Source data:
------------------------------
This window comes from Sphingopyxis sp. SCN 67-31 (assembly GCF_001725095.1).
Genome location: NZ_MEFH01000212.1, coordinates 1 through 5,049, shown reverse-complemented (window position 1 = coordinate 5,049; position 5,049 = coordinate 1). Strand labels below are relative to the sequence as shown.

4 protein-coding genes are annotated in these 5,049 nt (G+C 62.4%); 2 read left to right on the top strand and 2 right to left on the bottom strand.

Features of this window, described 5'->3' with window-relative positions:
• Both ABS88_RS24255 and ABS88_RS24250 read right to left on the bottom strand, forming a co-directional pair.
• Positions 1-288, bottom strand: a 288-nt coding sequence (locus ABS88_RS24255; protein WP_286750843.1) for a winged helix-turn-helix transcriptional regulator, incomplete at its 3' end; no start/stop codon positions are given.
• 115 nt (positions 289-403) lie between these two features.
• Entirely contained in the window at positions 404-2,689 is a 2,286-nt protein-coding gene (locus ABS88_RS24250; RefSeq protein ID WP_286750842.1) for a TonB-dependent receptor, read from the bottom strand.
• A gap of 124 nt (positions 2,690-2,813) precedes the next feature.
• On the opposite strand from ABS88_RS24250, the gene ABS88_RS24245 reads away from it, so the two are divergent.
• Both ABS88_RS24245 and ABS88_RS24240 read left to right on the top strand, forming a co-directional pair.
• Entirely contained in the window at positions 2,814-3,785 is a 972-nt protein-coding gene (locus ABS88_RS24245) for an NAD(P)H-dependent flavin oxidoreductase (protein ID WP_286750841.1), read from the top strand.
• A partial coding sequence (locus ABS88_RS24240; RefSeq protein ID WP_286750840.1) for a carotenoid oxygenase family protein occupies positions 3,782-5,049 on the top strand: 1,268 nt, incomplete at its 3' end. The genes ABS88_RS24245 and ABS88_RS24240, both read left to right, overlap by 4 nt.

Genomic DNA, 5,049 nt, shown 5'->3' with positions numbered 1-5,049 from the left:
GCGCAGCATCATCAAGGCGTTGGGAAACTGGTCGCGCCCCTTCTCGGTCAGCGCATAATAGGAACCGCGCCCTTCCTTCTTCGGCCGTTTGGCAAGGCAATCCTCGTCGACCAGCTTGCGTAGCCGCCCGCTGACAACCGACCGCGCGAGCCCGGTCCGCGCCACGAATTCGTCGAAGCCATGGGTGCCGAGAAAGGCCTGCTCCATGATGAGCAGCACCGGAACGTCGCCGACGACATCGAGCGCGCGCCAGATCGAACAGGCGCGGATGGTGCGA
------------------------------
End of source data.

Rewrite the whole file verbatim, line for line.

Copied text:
This window comes from Sphingopyxis sp. SCN 67-31 (assembly GCF_001725095.1).
Genome location: NZ_MEFH01000212.1, coordinates 1 through 5,049, shown reverse-complemented (window position 1 = coordinate 5,049; position 5,049 = coordinate 1). Strand labels below are relative to the sequence as shown.

4 protein-coding genes are annotated in these 5,049 nt (G+C 62.4%); 2 read left to right on the top strand and 2 right to left on the bottom strand.

Features of this window, described 5'->3' with window-relative positions:
• Both ABS88_RS24255 and ABS88_RS24250 read right to left on the bottom strand, forming a co-directional pair.
• Positions 1-288, bottom strand: a 288-nt coding sequence (locus ABS88_RS24255; protein WP_286750843.1) for a winged helix-turn-helix transcriptional regulator, incomplete at its 3' end; no start/stop codon positions are given.
• 115 nt (positions 289-403) lie between these two features.
• Entirely contained in the window at positions 404-2,689 is a 2,286-nt protein-coding gene (locus ABS88_RS24250; RefSeq protein ID WP_286750842.1) for a TonB-dependent receptor, read from the bottom strand.
• A gap of 124 nt (positions 2,690-2,813) precedes the next feature.
• On the opposite strand from ABS88_RS24250, the gene ABS88_RS24245 reads away from it, so the two are divergent.
• Both ABS88_RS24245 and ABS88_RS24240 read left to right on the top strand, forming a co-directional pair.
• Entirely contained in the window at positions 2,814-3,785 is a 972-nt protein-coding gene (locus ABS88_RS24245) for an NAD(P)H-dependent flavin oxidoreductase (protein ID WP_286750841.1), read from the top strand.
• A partial coding sequence (locus ABS88_RS24240; RefSeq protein ID WP_286750840.1) for a carotenoid oxygenase family protein occupies positions 3,782-5,049 on the top strand: 1,268 nt, incomplete at its 3' end. The genes ABS88_RS24245 and ABS88_RS24240, both read left to right, overlap by 4 nt.

Genomic DNA, 5,049 nt, shown 5'->3' with positions numbered 1-5,049 from the left:
GCGCAGCATCATCAAGGCGTTGGGAAACTGGTCGCGCCCCTTCTCGGTCAGCGCATAATAGGAACCGCGCCCTTCCTTCTTCGGCCGTTTGGCAAGGCAATCCTCGTCGACCAGCTTGCGTAGCCGCCCGCTGACAACCGACCGCGCGAGCCCGGTCCGCGCCACGAATTCGTCGAAGCCATGGGTGCCGAGAAAGGCCTGCTCCATGATGAGCAGCACCGGAACGTCGCCGACGACATCGAGCGCGCGCCAGATCGAACAGGCGCGGATGGTGCGA